In step 7, participants bid on three different food products: a bag of potatoes, a bottle of vegetable oil, and a bag of tortilla chips. The participants were instructed to examine the three products and then write down their (sealed) bid for each of the three goods. Participants bid on each good separately. Then the bids were collected from the individuals, and the participants were informed that they were about to look at another group of food items.
Step 8 had participants come examine the same three food products, but with the different labels (the second trial). After the participants examined the products, they were instructed to bid on the three products. Each good was bid on separately. The bids were then collected from all of the participants. Once again, consumers were informed that only one of the two trials or bidding rounds would bind before step 7, and they were told this again before step 8.viii
Step 9 consisted of the selection of which of the two trials would be chosen as binding, along with the binding nth-prices. After the binding round and binding nth prices were revealed, the winners were notified and the participants were asked to complete a brief post-auction questionnaire. In step 10, the participants who did not win any products were informed that they were free to leave, and the participants who won products exchanged money for their goods, and then they were free to leave.
We can examine the bids from the experimental auctions to see how information influences whether or not an auction participant was “out of the market” for GM-labeled foods. This is defined as a demand so low that the participant would not demand GM-labeled foods at any price. This will give insights into how the diffusion of technology is impacted by information.
Although we follow standard experimental auction valuation procedures (e.g., Smith 1976; Shogren et al., 1994), we make several refinements to our experimental design to better reflect consumer purchases. First, our subjects submitted only one bid per product instead of using multiple repeated trials and posted market-clearing prices to avoid affiliated values which can affect the demand-revealing nature of a laboratory auction (see e.g., List and Shogren 1999). Second, we do not endow our subjects with any food item and then ask them to “upgrade” to another food item as that can cause distorted bid prices (e.g., Lusk and Shroeder, 2002). Third, each consumer bid on three unrelated food items, such that if he or she did not have positive demand for one or two products, we could still obtain information from them on their taste for genetic modification based on the second and (or) third product. Fourth, we randomly assigned treatments to the experimental units – now estimation of treatment effect is simply the difference in means across treatments (see Wooldridge, 2001). Fifth, we use adult consumers over 18 years of age from two different Mid-western metropolitan areas that were chosen from a random digit dialing method. See figure 1 for a summary of the demographic characteristics of our sample. The demographics of our sample do not perfectly match the U.S. census demographic characteristics for these regions, but they are similar and provide a sufficient representation for our initial probe into labeling and information for GM products (see Appendix table 1for the 2002 Census of Population demographic characteristics of the areas). Although our participants are slightly skewed toward women, Katsara, et al. (2001) showed that women make up a disproportional share of grocery shoppers—83 percent of shoppers versus 52 percent in the U.S. Census of Population. Finally, information from our laboratory experiments is complimented by information obtained from pre- and post-experiment surveys administered to participants. The pre-auction survey allowed us to obtain socio-demographic information and information on participants’ beliefs about GM and other technologies before treatment, which is useful to help explain bidder behavior.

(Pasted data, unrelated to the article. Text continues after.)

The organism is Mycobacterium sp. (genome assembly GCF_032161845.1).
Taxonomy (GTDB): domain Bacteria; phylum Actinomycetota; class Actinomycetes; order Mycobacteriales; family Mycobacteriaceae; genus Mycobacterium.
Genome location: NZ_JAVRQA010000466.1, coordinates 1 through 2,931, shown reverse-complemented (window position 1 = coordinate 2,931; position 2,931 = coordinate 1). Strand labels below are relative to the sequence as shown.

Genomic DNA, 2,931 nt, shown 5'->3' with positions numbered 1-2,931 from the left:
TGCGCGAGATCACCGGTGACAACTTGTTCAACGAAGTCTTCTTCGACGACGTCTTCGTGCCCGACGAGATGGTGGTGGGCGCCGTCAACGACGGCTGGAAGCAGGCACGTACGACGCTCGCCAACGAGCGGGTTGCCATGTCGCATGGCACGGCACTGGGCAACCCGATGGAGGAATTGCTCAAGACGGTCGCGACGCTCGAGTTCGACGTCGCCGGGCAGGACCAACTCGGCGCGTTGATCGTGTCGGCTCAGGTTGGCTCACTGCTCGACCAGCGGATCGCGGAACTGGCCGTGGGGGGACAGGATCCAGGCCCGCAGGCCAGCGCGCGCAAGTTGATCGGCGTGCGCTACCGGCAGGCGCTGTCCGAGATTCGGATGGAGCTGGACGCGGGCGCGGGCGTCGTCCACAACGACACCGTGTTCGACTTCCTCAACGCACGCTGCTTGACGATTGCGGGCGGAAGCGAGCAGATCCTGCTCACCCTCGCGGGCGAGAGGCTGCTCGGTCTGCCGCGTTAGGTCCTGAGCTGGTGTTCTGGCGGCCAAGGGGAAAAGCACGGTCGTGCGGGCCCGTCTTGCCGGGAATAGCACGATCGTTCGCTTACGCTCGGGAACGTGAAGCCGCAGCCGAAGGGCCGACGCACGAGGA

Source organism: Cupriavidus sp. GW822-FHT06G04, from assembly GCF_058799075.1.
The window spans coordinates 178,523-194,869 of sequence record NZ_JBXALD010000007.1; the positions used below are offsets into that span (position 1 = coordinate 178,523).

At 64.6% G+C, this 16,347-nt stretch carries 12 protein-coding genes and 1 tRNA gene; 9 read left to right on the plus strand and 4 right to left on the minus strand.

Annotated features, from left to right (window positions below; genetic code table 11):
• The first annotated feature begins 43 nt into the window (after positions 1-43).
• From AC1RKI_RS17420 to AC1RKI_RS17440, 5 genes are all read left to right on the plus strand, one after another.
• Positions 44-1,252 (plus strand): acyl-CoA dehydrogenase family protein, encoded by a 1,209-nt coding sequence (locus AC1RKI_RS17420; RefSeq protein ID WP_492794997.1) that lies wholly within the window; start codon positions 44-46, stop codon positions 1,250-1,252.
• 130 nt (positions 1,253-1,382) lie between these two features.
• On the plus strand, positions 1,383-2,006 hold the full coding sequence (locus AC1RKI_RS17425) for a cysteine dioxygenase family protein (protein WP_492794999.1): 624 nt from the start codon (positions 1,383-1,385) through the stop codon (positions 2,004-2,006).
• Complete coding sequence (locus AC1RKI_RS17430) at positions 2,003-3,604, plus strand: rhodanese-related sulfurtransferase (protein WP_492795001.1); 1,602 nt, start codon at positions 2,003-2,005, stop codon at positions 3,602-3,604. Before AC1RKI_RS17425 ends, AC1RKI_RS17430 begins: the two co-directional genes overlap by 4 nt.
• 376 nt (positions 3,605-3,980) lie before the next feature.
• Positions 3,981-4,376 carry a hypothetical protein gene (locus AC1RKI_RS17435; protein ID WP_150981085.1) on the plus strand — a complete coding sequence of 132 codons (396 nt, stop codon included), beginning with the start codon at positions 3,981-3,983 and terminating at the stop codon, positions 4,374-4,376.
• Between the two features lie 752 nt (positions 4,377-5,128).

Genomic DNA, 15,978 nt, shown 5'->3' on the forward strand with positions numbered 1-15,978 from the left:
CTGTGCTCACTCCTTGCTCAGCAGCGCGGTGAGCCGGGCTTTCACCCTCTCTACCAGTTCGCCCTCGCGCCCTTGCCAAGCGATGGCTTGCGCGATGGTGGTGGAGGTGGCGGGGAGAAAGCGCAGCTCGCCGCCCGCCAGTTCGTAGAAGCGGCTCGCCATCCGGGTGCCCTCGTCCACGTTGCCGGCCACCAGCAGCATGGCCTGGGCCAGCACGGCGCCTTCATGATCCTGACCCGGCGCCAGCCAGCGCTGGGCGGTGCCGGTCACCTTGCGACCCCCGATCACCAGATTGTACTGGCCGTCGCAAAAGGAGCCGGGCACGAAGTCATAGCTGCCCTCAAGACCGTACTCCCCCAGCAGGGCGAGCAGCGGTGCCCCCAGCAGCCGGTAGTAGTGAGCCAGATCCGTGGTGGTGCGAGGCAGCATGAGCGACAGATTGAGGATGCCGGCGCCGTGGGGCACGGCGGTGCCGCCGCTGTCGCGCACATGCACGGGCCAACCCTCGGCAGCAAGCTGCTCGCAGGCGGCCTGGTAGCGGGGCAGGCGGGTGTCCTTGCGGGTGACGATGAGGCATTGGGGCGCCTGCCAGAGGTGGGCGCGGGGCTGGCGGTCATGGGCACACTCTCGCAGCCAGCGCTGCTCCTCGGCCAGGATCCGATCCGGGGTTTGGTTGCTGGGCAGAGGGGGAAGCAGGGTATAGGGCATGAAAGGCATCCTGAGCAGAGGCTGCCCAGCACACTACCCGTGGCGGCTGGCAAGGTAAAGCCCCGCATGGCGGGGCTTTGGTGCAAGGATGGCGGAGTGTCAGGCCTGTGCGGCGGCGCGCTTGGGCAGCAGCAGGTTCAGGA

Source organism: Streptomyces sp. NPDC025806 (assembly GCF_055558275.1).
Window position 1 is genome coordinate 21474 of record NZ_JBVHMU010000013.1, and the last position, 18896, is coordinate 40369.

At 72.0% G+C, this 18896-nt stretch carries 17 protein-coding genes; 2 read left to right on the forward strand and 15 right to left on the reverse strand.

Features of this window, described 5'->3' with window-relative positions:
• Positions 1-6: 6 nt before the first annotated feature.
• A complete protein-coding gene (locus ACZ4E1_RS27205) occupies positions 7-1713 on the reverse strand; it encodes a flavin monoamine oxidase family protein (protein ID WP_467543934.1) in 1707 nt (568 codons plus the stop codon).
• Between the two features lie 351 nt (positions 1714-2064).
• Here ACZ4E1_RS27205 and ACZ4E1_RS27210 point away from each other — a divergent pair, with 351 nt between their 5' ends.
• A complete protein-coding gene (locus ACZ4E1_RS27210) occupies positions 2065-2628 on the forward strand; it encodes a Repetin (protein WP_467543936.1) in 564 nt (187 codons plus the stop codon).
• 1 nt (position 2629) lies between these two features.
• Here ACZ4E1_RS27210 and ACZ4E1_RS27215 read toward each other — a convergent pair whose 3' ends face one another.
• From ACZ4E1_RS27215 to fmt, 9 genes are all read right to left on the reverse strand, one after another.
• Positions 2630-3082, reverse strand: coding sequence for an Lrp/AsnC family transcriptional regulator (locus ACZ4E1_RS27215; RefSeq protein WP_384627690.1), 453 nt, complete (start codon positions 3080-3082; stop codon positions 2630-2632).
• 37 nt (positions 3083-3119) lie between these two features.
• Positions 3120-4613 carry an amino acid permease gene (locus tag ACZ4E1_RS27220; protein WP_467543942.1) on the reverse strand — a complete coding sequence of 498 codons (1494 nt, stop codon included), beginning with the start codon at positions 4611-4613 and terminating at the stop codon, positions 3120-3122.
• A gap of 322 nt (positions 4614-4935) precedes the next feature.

Economic theory suggests that as a consumer receives commutative negative information about a product or process, their demand schedule shifts down, causing them to consume a lower quantity of a good at a given price. If a consumer hears enough negative information about a product or process – their demand for a product or process could be so low that they would not be willing to purchase one unit at a positive price!
Objective, verifiable information is likely to dampen the effectiveness of negative information at pushing down a consumer’s demand for a product. If consumers are given verifiable information on GM foods, it is likely that some consumers who would otherwise be “out of the market” would now purchase GM-labeled foods if it was priced appropriately. Probit models are used to examine what characteristics help push a consumer out of the market, and what helps keep consumers in the market for GM foods.
We use two tests to examine the probability a consumer is “out of the market” for GM foods. The strong test assumes that a consumer is out of the market if that consumer bids zero for one unit of the GM food when they bid a positive amount for one unit of the unlabeled product. If a consumer does not have a positive willingness to pay (WTP) for one unit of a GM food when they have a positive WTP for their non-GM counterpart, this suggests they would not consume the GM variety of the product at any price. Determining what impacts the probability of being out of the market is important, because if a large share of consumers will not buy a particular food product, the grocery store will discontinue displaying/stocking/supplying the food. The weak test assumes that a consumer is “out of the market” if the price an individual bids for the GM-labeled food is less than or equal to 2/3 of the price they bid for the plain-labeled food. This weak test captures the reality that most premiums for non-GM foods do not exceed 20 percent (Kiesel, Buschena, and Smith, 2002).
We fit probit models explaining the probability that a consumer is out of the market for each of the three products used in our economics experiments – Russet potatoes, vegetable oil, and tortilla chips using both the strong test and the weak test. In this paper we summarize the results from probit models to show how anti-GM information from environmental groups and verifiable information from a third party affect the probability that a consumer is out of the market for each of the 3 GM food products. In addition, we estimate the probability that a consumer is out of the market for all 3 food products jointly. This is the probability that a consumer bid zero for every GM-labeled food product for the strong test, or bid 2/3’s or less of their bid for each plain labeled product in the weak test.